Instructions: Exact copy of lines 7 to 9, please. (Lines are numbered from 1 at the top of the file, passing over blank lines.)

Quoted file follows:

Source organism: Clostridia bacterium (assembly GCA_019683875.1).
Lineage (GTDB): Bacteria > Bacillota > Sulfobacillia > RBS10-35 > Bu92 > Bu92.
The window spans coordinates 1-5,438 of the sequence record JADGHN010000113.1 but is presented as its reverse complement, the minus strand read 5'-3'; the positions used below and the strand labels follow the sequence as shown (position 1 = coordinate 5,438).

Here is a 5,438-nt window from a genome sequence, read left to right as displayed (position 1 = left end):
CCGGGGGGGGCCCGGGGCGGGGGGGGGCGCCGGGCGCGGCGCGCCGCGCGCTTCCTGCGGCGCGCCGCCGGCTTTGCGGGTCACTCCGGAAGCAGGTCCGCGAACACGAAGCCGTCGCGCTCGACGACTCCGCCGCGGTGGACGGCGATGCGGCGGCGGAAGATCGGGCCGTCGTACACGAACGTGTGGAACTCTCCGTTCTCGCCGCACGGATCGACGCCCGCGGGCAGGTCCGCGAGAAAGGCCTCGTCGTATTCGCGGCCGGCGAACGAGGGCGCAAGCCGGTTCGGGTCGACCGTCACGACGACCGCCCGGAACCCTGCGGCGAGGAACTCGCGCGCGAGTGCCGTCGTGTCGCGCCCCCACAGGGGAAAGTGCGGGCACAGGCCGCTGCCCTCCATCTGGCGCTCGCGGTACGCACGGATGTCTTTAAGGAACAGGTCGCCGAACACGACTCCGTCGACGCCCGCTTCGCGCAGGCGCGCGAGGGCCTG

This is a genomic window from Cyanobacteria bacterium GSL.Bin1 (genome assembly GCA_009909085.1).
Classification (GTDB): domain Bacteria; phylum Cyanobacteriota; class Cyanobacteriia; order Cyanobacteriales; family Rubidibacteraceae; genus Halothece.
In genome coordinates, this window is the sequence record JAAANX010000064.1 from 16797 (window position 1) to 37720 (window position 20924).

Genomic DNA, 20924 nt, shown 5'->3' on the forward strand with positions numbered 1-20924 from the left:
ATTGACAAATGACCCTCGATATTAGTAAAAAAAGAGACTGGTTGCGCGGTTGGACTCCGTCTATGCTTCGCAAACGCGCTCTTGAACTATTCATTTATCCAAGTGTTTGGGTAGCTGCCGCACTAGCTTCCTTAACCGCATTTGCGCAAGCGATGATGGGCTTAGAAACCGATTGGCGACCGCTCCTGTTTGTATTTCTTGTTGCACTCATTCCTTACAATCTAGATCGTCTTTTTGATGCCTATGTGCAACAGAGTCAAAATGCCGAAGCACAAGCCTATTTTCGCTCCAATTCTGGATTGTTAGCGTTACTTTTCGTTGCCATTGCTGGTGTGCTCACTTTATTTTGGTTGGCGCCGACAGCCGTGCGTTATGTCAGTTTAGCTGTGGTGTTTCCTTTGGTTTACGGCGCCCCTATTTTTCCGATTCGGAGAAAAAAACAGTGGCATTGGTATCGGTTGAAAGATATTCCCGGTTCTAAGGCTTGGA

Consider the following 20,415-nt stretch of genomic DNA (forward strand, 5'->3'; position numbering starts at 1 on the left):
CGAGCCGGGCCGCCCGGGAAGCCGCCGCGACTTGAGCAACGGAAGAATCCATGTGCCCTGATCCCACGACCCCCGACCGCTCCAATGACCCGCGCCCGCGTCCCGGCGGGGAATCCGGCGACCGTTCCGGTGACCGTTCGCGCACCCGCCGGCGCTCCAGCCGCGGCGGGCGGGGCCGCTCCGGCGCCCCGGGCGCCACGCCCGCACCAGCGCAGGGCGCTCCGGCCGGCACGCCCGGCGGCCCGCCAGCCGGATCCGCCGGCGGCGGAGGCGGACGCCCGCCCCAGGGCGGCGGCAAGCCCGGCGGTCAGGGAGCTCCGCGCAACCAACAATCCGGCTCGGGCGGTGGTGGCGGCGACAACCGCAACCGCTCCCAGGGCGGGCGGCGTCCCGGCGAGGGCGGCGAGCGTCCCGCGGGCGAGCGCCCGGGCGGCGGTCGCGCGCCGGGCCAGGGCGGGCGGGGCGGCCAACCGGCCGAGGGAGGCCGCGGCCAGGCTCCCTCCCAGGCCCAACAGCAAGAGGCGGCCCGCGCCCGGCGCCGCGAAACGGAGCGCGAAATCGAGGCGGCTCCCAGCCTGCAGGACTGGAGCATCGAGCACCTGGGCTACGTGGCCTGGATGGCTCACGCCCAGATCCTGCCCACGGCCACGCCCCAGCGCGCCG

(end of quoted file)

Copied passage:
Classification (GTDB): domain Bacteria; phylum Cyanobacteriota; class Cyanobacteriia; order Cyanobacteriales; family Rubidibacteraceae; genus Halothece.
In genome coordinates, this window is the sequence record JAAANX010000064.1 from 16797 (window position 1) to 37720 (window position 20924).

Genomic DNA, 20924 nt, shown 5'->3' on the forward strand with positions numbered 1-20924 from the left: